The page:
If we would actually deconfound all of the most important variables AND create fair categories to sample, THEN we would have a better way of understanding this question.

    How about, instead of all high school graduates VS all college graduates, we compare similarly ranking high school graduates who went to college vs those who didnt? Or compare high school graduates who dedicate time to autodidactic learning or starting businesses for 4-8 years to people who go to college for 4-8 years? That certainly sounds a lot more fair to me. Afterall, we want to know if COLLEGE increases earning potential, not dedication, motivation, persistence, intelligence, creativity, social skills, and the like since we already know that they do.
  9. LearningAddict

    LearningAddict Well-Known Member

    I understand that, but a limited age range like that is not adequate enough to address the big picture.
  10. Tireman 44444

    Tireman 44444 Well-Known Member

    And speaking of WEU, I got this email this morning......

    Big Changes Are Coming!

    We are happy that you have been involved as a student with World Education University (WEU). After this very short year we have learned much about how to better serve you. Thank you for your patience and your many words of support and your feedback about your learning experience and the questions that you have sent to us. This has provided valuable information to us about how to vastly improve the learning experience for you and future students.

    Here’s what’s coming:

    First, you may have noticed that our website has already been changed. You have probably seen some of the information about upcoming events. We are making a concerted effort to live up to our promise that WEU, pronounced as “We You,” really is a series of opportunities that “we” have built for “you.”

    Second, to live up to this promise we are releasing new courses in a format that is entirely new. We want students to be able to benefit from what they already know, so you will now have the option to take a pretest in each academic course that will allow you to demonstrate what you have already learned. You can pass any of the 15 units that make up a course simply by demonstrating that you know the material at the 80% level of competency. If you demonstrate competency at this level for all units of the course, you will be given credit for the entire course.

    Third, every course will be based on the principles of knowledge that apply to living and working in a global economy and a global human community. We will have a set of Foundational Competencies that will serve as the basis for all of our degrees and certificates. The current world demands that its citizens are better prepared to collaborate peacefully and productively with each other, to contribute to the material wellbeing of all, to practice positive personal and public health behaviors, and to promote a sustainable human existence on this beautiful planet.

    Fourth, every course will be fully automated, meaning that you will actually be able to move through each course at your own pace with full knowledge of your performance and progress. You will be able to repeat any and all parts of a course until you have attained 80% competency for every one of the 15 units of a course. As before, all of the courses will be free and available 24 hours a day, 365 days a year, anywhere you have access to the Internet.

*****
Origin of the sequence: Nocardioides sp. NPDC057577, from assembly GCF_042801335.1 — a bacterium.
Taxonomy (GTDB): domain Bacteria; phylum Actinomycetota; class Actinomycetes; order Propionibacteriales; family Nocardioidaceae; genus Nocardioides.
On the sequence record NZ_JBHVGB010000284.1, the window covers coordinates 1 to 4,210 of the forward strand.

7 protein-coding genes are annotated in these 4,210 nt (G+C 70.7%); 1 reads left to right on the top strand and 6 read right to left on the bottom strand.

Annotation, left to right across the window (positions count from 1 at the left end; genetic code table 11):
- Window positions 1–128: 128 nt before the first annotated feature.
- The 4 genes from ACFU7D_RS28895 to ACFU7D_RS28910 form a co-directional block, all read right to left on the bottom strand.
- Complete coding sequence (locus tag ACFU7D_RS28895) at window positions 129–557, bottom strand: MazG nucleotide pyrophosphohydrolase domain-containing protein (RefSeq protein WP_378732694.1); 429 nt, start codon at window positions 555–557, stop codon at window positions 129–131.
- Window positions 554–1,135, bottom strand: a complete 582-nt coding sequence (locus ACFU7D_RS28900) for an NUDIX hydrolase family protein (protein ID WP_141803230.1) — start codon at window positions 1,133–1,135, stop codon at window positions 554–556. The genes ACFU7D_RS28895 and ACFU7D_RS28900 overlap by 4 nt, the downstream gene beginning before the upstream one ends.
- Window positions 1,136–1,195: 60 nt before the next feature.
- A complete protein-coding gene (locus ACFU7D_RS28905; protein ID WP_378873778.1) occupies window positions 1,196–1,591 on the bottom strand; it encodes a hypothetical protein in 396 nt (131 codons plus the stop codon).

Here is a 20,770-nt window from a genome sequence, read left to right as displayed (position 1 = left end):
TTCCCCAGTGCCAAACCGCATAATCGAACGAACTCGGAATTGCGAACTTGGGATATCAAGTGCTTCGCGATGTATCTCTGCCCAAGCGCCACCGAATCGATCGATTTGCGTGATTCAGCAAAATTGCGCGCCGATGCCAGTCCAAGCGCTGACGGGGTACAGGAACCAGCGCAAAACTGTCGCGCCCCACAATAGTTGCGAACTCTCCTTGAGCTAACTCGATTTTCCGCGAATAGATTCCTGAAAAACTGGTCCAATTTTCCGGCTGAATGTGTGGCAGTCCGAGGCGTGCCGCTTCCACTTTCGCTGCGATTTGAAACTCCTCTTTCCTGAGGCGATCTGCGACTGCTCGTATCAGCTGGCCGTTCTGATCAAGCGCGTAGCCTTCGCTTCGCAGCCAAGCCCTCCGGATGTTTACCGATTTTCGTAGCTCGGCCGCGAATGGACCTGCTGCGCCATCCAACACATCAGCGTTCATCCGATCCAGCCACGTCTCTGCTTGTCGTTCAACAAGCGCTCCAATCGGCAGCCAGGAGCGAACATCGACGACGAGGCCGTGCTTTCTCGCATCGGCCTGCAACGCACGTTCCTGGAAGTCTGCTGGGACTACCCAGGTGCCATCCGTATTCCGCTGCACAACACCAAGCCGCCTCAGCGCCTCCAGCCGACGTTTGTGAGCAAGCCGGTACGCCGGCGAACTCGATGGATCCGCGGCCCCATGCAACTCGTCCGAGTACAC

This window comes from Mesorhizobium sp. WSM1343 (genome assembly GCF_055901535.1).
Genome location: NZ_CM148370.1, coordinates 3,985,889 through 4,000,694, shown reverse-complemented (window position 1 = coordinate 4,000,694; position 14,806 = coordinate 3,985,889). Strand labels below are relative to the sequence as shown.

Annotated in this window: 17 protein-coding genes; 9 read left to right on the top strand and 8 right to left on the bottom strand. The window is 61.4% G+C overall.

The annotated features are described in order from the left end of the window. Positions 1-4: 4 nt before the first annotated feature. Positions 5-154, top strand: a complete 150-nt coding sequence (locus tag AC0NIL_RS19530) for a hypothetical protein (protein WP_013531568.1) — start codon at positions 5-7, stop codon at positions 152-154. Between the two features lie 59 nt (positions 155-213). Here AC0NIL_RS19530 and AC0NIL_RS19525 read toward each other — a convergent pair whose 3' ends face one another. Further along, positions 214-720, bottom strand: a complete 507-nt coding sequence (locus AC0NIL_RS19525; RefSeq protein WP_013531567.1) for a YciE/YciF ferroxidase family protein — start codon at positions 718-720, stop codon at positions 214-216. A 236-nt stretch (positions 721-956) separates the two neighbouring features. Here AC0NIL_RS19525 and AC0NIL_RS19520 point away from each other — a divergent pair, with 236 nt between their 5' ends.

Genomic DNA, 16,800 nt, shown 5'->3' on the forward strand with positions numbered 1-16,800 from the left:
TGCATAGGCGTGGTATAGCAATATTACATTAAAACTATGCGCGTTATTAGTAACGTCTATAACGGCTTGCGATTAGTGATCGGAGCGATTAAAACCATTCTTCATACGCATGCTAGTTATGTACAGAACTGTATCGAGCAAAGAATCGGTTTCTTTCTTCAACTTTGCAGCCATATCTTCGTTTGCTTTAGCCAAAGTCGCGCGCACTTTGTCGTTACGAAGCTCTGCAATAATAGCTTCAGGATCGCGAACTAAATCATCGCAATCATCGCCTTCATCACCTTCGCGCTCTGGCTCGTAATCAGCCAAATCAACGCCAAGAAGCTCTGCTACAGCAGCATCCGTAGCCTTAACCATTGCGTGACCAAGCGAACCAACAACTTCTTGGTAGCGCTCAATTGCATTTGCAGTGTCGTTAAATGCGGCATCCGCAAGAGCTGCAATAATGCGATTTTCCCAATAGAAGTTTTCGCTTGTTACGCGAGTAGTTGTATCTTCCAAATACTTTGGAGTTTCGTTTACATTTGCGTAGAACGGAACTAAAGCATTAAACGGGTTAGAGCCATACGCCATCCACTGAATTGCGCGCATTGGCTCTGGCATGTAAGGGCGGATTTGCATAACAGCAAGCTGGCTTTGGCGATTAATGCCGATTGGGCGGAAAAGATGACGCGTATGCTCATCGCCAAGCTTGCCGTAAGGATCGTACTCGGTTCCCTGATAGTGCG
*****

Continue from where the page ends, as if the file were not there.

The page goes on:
Fifth, all courses will be built upon the competencies that employers are looking for in new graduates. Traditional education simply assumes that by attending classes and performing at the 70% level that students will be ready to assume the duties of a new job. Employers tell us that this simply is not the case. You will be able to show future employers that you have demonstrated at least 80% proficiency in all of the competencies that they have identified as critical to productive work in their organizations (That is, the ability to analyze large amounts of data, to construct a cogent argument, to demonstrate effective written and oral communication, good decision-making skills, strong analytical thinking and research skills, effective collaboration skills, strong problem-solving ability, especially when confronting complex problems, and the ability to adapt to changing conditions).

    Sixth, this new learning approach will be featured in our new Global Associate of Arts Degree in General Studies. This degree will serve as the basis for entry into employment and as the basis for our future Bachelor’s Degree programs. The first of these will be a Global Bachelor’s Degree in Business and the second will be a Global Bachelor’s Degree in Computer and Information Technology.

    Seventh, you will have access to high quality and uplifting music events through WEU’s strategic partnerships with organizations committed to employing music as a way to foster positive human connections and behaviors. You will see on the new website that WEU is partnering with such organizations to provide a comprehensive music, arts, culinary, and educational festival on the 24-26th of October.

    Eighth, you will also see on the new website that we are partnering with Mark Victor Hansen, co-author of the internationally popular Chicken Soup for the Soul series of books and related products. His newest book, You Have a Book in You!!! has been published by World Education University Press and is available for purchase on our website. In addition, He has developed a course based on this book that is now available in order to work on your writing skills and your ability to market your publications and products. Mark Victor Hansen has a long history of involvement with projects promoting worthy causes around the globe and we are proud to have him as our partner.